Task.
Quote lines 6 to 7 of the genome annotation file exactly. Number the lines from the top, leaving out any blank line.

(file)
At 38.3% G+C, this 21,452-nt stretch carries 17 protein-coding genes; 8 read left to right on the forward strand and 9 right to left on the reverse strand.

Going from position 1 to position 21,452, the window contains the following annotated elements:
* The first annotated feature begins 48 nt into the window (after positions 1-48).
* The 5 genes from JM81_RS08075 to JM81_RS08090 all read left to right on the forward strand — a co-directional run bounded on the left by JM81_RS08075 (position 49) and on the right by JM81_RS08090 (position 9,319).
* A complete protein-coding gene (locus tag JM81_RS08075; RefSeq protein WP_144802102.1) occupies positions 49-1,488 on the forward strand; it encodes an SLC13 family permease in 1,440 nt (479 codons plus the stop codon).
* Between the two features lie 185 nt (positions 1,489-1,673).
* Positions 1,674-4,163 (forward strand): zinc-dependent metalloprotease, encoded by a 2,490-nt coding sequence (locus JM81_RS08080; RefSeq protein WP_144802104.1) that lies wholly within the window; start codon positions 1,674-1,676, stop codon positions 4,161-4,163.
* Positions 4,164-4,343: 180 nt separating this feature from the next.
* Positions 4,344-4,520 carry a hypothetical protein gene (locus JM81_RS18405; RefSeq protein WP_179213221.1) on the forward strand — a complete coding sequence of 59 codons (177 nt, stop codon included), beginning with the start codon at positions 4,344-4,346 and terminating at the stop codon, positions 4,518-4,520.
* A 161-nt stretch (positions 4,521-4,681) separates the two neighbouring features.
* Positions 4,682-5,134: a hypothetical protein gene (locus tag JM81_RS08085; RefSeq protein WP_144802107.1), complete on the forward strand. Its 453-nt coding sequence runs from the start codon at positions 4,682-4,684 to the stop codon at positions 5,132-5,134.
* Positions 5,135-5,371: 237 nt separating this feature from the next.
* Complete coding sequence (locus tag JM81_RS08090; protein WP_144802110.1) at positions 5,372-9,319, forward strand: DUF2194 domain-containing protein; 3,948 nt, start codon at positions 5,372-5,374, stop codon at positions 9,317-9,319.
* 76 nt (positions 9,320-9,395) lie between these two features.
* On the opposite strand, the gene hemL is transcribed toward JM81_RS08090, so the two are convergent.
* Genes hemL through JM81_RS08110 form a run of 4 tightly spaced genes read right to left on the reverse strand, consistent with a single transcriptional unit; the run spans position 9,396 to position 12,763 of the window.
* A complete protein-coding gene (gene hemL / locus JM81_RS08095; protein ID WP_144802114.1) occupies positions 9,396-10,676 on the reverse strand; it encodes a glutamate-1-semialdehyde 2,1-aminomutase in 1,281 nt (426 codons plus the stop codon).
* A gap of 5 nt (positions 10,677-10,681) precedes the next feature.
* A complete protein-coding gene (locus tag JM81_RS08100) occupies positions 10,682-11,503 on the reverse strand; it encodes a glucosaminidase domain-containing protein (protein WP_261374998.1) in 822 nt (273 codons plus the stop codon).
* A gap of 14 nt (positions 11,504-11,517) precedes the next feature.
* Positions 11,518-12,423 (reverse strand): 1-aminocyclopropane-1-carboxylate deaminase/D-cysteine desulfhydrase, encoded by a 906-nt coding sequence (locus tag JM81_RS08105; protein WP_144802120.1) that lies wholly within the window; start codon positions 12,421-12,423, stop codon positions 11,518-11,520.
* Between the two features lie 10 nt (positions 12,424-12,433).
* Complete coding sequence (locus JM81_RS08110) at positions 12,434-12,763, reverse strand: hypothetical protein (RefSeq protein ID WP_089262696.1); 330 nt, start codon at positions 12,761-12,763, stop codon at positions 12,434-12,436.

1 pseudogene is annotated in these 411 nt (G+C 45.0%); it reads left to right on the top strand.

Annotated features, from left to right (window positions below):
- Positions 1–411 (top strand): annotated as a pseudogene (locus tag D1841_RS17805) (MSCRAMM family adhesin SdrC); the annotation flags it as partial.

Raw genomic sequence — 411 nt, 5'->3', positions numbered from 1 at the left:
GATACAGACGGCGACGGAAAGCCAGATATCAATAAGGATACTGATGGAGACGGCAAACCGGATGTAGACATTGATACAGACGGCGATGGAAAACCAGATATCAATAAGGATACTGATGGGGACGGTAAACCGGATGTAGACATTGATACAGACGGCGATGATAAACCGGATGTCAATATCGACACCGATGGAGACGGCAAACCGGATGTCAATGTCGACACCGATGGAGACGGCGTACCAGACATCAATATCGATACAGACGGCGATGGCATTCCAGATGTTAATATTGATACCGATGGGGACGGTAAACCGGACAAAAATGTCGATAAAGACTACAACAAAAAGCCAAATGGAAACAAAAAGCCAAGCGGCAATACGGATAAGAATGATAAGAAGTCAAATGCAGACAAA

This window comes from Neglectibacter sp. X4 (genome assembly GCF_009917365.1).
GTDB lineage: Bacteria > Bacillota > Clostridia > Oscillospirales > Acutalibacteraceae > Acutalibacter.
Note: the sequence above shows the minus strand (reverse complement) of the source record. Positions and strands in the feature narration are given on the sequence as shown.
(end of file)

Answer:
* Between the two features lie 185 nt (positions 1,489-1,673).
* Positions 1,674-4,163 (forward strand): zinc-dependent metalloprotease, encoded by a 2,490-nt coding sequence (locus JM81_RS08080; RefSeq protein WP_144802104.1) that lies wholly within the window; start codon positions 1,674-1,676, stop codon positions 4,161-4,163.